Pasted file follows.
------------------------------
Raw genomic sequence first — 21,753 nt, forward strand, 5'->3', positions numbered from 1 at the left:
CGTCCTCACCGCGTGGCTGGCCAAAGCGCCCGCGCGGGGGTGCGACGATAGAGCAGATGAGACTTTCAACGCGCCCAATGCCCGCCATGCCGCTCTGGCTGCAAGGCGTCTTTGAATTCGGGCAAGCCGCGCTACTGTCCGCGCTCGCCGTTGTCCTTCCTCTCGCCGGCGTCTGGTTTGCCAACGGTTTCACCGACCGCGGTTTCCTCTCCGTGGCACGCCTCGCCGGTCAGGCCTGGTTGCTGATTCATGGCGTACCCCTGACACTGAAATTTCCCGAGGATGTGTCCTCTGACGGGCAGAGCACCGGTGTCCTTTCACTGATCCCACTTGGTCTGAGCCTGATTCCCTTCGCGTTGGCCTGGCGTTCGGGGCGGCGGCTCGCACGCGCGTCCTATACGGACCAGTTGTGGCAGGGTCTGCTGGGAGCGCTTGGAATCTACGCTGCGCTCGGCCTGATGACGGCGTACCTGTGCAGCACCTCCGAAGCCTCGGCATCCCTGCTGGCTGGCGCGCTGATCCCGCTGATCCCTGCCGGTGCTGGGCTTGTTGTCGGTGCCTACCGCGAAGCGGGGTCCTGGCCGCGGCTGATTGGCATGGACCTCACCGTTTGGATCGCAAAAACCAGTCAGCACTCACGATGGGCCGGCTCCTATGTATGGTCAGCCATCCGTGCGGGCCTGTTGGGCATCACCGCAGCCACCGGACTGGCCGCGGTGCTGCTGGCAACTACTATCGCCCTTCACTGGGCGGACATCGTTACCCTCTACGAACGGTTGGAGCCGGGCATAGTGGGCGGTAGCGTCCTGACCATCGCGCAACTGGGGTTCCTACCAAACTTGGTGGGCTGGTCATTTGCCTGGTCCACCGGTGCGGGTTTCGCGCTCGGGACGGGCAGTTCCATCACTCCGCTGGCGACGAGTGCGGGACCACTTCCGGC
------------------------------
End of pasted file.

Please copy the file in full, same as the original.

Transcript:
Raw genomic sequence first — 21,753 nt, forward strand, 5'->3', positions numbered from 1 at the left:
CGTCCTCACCGCGTGGCTGGCCAAAGCGCCCGCGCGGGGGTGCGACGATAGAGCAGATGAGACTTTCAACGCGCCCAATGCCCGCCATGCCGCTCTGGCTGCAAGGCGTCTTTGAATTCGGGCAAGCCGCGCTACTGTCCGCGCTCGCCGTTGTCCTTCCTCTCGCCGGCGTCTGGTTTGCCAACGGTTTCACCGACCGCGGTTTCCTCTCCGTGGCACGCCTCGCCGGTCAGGCCTGGTTGCTGATTCATGGCGTACCCCTGACACTGAAATTTCCCGAGGATGTGTCCTCTGACGGGCAGAGCACCGGTGTCCTTTCACTGATCCCACTTGGTCTGAGCCTGATTCCCTTCGCGTTGGCCTGGCGTTCGGGGCGGCGGCTCGCACGCGCGTCCTATACGGACCAGTTGTGGCAGGGTCTGCTGGGAGCGCTTGGAATCTACGCTGCGCTCGGCCTGATGACGGCGTACCTGTGCAGCACCTCCGAAGCCTCGGCATCCCTGCTGGCTGGCGCGCTGATCCCGCTGATCCCTGCCGGTGCTGGGCTTGTTGTCGGTGCCTACCGCGAAGCGGGGTCCTGGCCGCGGCTGATTGGCATGGACCTCACCGTTTGGATCGCAAAAACCAGTCAGCACTCACGATGGGCCGGCTCCTATGTATGGTCAGCCATCCGTGCGGGCCTGTTGGGCATCACCGCAGCCACCGGACTGGCCGCGGTGCTGCTGGCAACTACTATCGCCCTTCACTGGGCGGACATCGTTACCCTCTACGAACGGTTGGAGCCGGGCATAGTGGGCGGTAGCGTCCTGACCATCGCGCAACTGGGGTTCCTACCAAACTTGGTGGGCTGGTCATTTGCCTGGTCCACCGGTGCGGGTTTCGCGCTCGGGACGGGCAGTTCCATCACTCCGCTGGCGACGAGTGCGGGACCACTTCCGGC